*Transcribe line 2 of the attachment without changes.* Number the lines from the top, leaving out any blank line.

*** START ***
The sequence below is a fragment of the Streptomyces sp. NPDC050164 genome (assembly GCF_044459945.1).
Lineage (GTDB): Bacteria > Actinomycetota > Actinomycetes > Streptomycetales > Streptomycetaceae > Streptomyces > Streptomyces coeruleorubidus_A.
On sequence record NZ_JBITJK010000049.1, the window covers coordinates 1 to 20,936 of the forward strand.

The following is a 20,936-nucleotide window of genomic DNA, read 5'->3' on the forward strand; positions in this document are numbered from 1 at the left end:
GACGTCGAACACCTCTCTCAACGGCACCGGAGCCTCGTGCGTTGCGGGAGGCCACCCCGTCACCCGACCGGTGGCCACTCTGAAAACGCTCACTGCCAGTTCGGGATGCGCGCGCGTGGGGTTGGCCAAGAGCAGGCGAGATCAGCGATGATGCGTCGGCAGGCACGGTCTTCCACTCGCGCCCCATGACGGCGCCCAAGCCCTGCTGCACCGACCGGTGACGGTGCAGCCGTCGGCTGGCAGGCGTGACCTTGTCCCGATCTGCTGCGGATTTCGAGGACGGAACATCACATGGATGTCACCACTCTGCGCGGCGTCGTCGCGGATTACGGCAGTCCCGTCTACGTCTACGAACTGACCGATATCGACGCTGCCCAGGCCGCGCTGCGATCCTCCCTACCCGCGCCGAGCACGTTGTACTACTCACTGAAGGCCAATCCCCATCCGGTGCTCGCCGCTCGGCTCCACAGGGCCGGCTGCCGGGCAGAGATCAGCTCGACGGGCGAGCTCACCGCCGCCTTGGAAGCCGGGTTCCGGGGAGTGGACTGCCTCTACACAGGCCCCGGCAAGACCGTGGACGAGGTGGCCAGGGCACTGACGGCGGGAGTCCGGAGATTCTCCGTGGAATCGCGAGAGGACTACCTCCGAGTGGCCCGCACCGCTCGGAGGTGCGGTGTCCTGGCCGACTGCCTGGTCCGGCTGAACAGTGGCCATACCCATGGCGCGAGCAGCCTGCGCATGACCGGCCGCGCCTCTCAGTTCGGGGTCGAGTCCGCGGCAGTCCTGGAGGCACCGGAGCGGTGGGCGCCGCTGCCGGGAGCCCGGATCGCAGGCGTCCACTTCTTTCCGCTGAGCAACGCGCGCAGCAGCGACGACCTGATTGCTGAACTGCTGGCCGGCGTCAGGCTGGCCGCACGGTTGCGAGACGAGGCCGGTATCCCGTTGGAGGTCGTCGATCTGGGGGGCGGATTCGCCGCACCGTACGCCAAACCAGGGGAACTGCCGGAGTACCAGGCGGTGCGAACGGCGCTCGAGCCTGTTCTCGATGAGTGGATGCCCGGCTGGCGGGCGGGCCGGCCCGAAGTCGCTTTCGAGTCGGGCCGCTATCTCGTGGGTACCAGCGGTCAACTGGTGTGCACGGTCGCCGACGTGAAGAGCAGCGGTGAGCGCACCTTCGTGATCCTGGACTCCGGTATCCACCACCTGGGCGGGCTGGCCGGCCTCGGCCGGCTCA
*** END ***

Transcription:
Lineage (GTDB): Bacteria > Actinomycetota > Actinomycetes > Streptomycetales > Streptomycetaceae > Streptomyces > Streptomyces coeruleorubidus_A.